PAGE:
We’re at the start of a new season, which means that the arrival of Issue 51 of The Reader magazine is incredibly well-timed. Featuring a gorgeous and comforting Autumnal scene cover, appropriately titled ‘Little Comfort’ by artist Michael Troy, Issue 51 is full of rich content to keep your literature levels well stocked up as the days get shorter and nights get longer once more.
Highlights of the issue include:
- A new poem from Jean Sprackland, Taking Down the Scaffolding, which also features in Charlie Darby-Villis’s account of her visit to HMP Low Newton as part of the Reading in Secure Environments (RISE) programme
- New poetry from Hannah Lowe, John Wedgwood Clarke, Jonathan Edwards and Barney Eden
- Sean Haldane writes on the strange arrangement of personal time in this issue’s Poet On His Work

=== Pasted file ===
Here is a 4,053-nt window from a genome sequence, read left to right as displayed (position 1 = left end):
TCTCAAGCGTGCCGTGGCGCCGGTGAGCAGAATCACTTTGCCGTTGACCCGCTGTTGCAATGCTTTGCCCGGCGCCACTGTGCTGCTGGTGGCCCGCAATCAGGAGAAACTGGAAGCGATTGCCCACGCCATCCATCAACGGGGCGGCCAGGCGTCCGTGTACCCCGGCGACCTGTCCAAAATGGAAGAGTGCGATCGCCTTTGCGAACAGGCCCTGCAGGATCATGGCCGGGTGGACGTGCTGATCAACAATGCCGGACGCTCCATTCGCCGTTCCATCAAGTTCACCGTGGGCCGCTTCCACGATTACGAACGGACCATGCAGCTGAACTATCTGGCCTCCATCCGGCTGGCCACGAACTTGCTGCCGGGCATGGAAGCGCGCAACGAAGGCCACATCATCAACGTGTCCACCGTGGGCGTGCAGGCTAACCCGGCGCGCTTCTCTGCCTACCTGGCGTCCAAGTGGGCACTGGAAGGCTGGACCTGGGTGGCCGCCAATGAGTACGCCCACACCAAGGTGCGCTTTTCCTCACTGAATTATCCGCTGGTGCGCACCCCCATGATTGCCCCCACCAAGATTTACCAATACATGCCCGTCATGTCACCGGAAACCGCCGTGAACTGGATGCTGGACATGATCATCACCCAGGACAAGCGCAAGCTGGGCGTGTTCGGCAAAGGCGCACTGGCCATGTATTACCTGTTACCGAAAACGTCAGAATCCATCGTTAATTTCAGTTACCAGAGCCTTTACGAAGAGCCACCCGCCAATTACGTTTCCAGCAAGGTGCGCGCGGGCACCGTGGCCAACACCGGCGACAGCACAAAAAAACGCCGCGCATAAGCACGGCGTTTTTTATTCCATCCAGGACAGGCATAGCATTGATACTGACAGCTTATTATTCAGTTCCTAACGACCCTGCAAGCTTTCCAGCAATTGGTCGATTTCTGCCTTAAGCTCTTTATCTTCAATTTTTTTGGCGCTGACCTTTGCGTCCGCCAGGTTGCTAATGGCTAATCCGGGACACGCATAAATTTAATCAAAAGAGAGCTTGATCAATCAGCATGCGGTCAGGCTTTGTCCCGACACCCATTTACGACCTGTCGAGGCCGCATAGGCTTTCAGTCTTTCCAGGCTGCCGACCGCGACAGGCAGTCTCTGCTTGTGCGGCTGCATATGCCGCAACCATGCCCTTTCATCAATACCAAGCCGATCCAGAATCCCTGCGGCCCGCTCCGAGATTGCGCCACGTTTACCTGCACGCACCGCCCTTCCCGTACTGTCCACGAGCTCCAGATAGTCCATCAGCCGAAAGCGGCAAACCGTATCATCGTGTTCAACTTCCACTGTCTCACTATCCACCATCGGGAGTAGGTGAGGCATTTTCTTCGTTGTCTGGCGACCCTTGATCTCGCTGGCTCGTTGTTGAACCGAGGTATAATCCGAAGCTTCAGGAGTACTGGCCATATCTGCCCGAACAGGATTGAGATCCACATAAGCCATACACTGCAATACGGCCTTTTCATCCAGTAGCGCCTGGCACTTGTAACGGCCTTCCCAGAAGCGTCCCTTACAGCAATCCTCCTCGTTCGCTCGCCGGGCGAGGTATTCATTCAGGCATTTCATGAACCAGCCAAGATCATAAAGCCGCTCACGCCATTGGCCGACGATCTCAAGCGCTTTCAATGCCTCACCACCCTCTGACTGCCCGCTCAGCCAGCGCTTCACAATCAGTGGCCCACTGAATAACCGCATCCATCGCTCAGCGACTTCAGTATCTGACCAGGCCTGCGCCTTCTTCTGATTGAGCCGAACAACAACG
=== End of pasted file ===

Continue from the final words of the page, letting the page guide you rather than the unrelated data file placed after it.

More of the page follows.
- The craft, nature and beliefs of Thomas Hardy is given perspective as we get ‘Four Helpings of Hardy’ from Mike Irwin, Bernard O’ Donoghue, Jane Thomas and Josie Billington
- The new Vintage Classics editor Frances Macmillan is interviewed on publishing matters and the literary phenomenon of the year, Stoner by John Williams
- Combative, engaging and fascinating essays from Philip Davis, Martin Boston and Malcolm Bennett
- New fiction from Stuart Evers and Victoria Benn
All this alongside your regulars and more tales from the Reading Revolution – a true wealth of literary goodness as golden as the leaves descending from the Autumn trees.
Current subscribers can expect Issue 51 of The Reader to drop through their letterboxes any day now, and if you haven’t already subscribed then there’s no need to miss out – you can snap up your copy of the new edition or purchase a year’s subscription from on our website, where you can also browse through our back catalogue of vintage Reader copies.